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‘Eighth Grade’ captures our need to connect

Following a week in the life of a middle schooler, the new film "Eighth Grade" sets the familiar fumblings of adolescence against the constant glare of a glowing screen or Snapchat filter. Jeffrey Brown takes a look at why it’s drawing strong critical praise for its raw portrayal of the challenges of being a teenager in the digital age.

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  • Judy Woodruff:

    And finally: living through that awkward age in the modern era.

    Jeffrey Brown looks at a new film about a week in the life of a middle-schooler that is drawing strong critical praise for its performances, and for its raw portrayal of the challenges of being a teenager in the digital age.

    It’s called “Eighth Grade.”

  • Elsie Fisher:

    Hey, guys. Kayla back here with another video

  • Jeffrey Brown:

     Thirteen-year-old Kayla Day, ready with awkward advice to her online video audience of zero.

  • Elsie Fisher:

     There can be anywhere that you wouldn’t usually go, maybe because it’s, like, weird or scary.

  • Jeffrey Brown:

     But not ready to follow that advice in real life.

    Actress Elsie Fisher, now 15, knows what that’s like.

  • Elsie Fisher:

     Kayla’s story was very close to home for me, yes, because, I mean, I just remember being the quiet, weird kid at school.

    I think it’s not only capturing the eighth grade experience. It kind of is capturing the human experience, if that makes sense, because I think everyone is feeling anxious and weird all the time, regardless of whether they’re still in eighth grade.

  • Jeffrey Brown:

     The film “Eighth Grade” sets the familiar fumblings of adolescence in a contemporary world magnified by the constant glare of a glowing screen or the latest Snapchat filter.

  • Actor:

     When did you get Snapchat? What grade?

  • Elsie Fisher:

     Fifth grade.

  • Actress:

    Fifth grade?

  • Jeffrey Brown:

     It’s the debut film of 27-year-old Bo Burnham.

  • Bo Burnham:

     I had felt like the world of the Internet and social media hadn’t really been talked about.

    Sort of the depictions of the Internet that I see in media tend to be a little bit finger-wagging from a sense of authority. And I kind of wanted to just talk about what it meant to live with it just subjectively, how it sort of registers to us emotionally. And when you’re an eighth grader, everything is emotional, everything is subjective.

  • Jeffrey Brown:

     Burnham was best known previously as a stand-up comedian.

  • Bo Burnham (singing):

     What’s a pirate minus the ship?

  • Jeffrey Brown:

     But he first gained Internet fame for his own teenaged home videos.

    I asked Burnham what he sees now in those videos of his younger self.

  • Bo Burnham:

     I see a person desperate for attention and love. And it’s a little bit embarrassing, but it’s out there forever, which I think is an experience that a lot of young people have and will have, this sort of like permanent record of your most embarrassing times.

    I wanted to do in the movie is sort of process that and say, where does this need to connect come from?

  • Jeffrey Brown:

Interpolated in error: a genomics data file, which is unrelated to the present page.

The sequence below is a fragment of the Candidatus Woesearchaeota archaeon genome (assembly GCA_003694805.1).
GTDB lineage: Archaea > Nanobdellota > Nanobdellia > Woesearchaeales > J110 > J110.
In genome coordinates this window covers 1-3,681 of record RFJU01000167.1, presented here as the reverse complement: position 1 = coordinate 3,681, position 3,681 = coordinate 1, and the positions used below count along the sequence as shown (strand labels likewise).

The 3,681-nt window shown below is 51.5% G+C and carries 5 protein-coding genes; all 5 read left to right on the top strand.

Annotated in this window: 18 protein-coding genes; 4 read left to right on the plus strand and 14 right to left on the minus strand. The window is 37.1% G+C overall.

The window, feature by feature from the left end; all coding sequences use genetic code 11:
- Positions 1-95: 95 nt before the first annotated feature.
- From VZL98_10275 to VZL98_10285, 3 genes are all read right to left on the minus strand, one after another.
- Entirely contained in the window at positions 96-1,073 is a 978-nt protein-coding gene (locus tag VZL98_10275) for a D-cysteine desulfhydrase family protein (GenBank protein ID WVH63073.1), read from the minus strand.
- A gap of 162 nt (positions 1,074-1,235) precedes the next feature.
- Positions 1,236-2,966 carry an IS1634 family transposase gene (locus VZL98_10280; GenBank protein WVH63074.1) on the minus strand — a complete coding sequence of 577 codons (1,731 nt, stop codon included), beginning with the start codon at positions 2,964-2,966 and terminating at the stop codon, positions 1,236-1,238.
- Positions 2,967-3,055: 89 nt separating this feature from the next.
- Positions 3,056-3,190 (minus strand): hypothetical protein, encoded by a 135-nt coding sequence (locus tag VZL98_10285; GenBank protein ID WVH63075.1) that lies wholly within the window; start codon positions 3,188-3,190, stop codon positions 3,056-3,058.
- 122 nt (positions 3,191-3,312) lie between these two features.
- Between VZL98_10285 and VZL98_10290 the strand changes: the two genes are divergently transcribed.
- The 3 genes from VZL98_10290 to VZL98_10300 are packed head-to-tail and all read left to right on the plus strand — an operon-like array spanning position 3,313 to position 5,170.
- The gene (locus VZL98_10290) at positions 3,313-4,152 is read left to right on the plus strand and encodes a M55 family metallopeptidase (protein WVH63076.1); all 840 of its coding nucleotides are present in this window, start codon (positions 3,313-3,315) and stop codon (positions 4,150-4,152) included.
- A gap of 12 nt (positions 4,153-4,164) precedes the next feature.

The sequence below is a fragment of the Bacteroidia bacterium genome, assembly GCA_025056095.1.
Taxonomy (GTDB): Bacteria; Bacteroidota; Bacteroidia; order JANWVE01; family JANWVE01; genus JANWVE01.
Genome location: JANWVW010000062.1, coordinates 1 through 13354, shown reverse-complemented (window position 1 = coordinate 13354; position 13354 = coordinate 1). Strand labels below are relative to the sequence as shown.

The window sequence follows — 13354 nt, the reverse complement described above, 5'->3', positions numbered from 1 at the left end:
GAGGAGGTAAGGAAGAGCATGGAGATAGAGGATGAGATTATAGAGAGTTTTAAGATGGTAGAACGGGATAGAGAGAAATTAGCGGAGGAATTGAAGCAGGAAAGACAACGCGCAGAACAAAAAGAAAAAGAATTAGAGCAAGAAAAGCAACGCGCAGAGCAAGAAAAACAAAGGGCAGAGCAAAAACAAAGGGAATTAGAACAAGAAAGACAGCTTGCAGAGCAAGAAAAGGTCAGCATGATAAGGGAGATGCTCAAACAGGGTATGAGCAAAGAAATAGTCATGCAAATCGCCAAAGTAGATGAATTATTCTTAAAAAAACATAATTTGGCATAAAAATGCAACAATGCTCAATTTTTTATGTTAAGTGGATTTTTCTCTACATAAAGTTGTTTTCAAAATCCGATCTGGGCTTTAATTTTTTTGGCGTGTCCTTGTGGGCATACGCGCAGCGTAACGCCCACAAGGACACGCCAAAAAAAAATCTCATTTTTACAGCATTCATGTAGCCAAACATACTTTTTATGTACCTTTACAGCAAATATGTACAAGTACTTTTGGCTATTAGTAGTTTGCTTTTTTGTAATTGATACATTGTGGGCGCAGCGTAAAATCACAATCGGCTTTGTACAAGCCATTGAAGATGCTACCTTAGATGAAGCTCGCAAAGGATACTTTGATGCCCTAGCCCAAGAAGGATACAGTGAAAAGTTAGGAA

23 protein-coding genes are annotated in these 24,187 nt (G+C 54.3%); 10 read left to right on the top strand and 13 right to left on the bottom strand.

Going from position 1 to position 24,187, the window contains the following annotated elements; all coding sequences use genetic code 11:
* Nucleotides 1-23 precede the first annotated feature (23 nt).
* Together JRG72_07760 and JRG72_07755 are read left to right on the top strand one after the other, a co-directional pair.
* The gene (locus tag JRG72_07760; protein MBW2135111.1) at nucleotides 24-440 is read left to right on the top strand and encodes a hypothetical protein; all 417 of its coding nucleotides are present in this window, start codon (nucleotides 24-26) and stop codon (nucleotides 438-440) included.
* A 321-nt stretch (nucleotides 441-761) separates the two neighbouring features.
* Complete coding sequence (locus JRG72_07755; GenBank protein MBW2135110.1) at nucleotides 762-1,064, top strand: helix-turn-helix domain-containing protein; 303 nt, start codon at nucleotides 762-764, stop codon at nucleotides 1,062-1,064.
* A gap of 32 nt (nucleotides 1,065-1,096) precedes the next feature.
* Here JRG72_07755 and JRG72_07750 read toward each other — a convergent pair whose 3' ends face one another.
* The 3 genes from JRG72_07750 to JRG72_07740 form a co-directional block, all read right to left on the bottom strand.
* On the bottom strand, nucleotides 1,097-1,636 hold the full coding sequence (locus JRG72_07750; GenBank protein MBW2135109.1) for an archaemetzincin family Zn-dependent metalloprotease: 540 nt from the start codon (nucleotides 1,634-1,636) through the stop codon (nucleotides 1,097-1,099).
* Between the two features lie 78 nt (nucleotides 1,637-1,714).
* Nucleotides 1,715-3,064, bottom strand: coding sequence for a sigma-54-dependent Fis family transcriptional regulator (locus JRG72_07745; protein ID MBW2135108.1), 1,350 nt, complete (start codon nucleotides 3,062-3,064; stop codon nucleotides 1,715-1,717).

Details are crucial here. Burnham shot the film in a real middle school, with actual teachers and students as extras.

    The frustrations of parents trying to reach their screen-absorbed children will also feel all too real to many, in this case, Kayla and her loving but flummoxed father.

  • Josh Hamilton:

    Look, when I was your age, I wasn’t cool like you. You have all these interests and your videos and just how you express yourself in them is so — it’s just so cool. It is so great. And I just — I just think maybe you just need to put yourself out there a little bit.

  • Bo Burnham:

     I’m right between them in age, and I feel like both of them. I feel like a scared, nervous kid on the Internet, and I also feel like an out-of-touch dude who has no one to turn to and is just trying his best to make this girl feel good.

  • Josh Hamilton:

     Hey, how was the shadow thing?

  • Elsie Fisher:

     No, you were being quiet, which is fine. Just like don’t be weird and quiet, because, like, I look over at you and I think you are about to drive us into a tree or something, and then I get really freaked out, and then I can’t text my friends. So, just…

  • Jeffrey Brown:

     No spoilers here. Suffice it to say that Kayla graduates middle school, only to realize she still must negotiate life offline and what Elsie Fisher calls a kind of digital addiction.

  • Elsie Fisher:

     Attention is kind of currency nowadays. People want to feel seen, and they want to know that they have people who actively are caring about them. And they think social media fulfills that a little bit, because you can see all the comments and likes and retweets, and your tagged pictures.

    But it’s just a very overstimulating thing.

  • Jeffrey Brown:

     It’s something the film, says director Burnham, seeks to capture, without passing judgment.

  • Bo Burnham:

    If the Internet was just bad, it would be so much easier to address. You know, throw your phone into the ocean.

    I think it’s both. You know, the Internet, it makes — it connects us and it isolates us. It stimulates us and it numbs us. We can objectify ourselves or we can express ourselves.

  • Jeffrey Brown:

    “Eighth Grade” opens in theaters nationwide beginning today.

    For the “PBS NewsHour,” I’m Jeffrey Brown.

  • Judy Woodruff:

    Makes you want to watch it.

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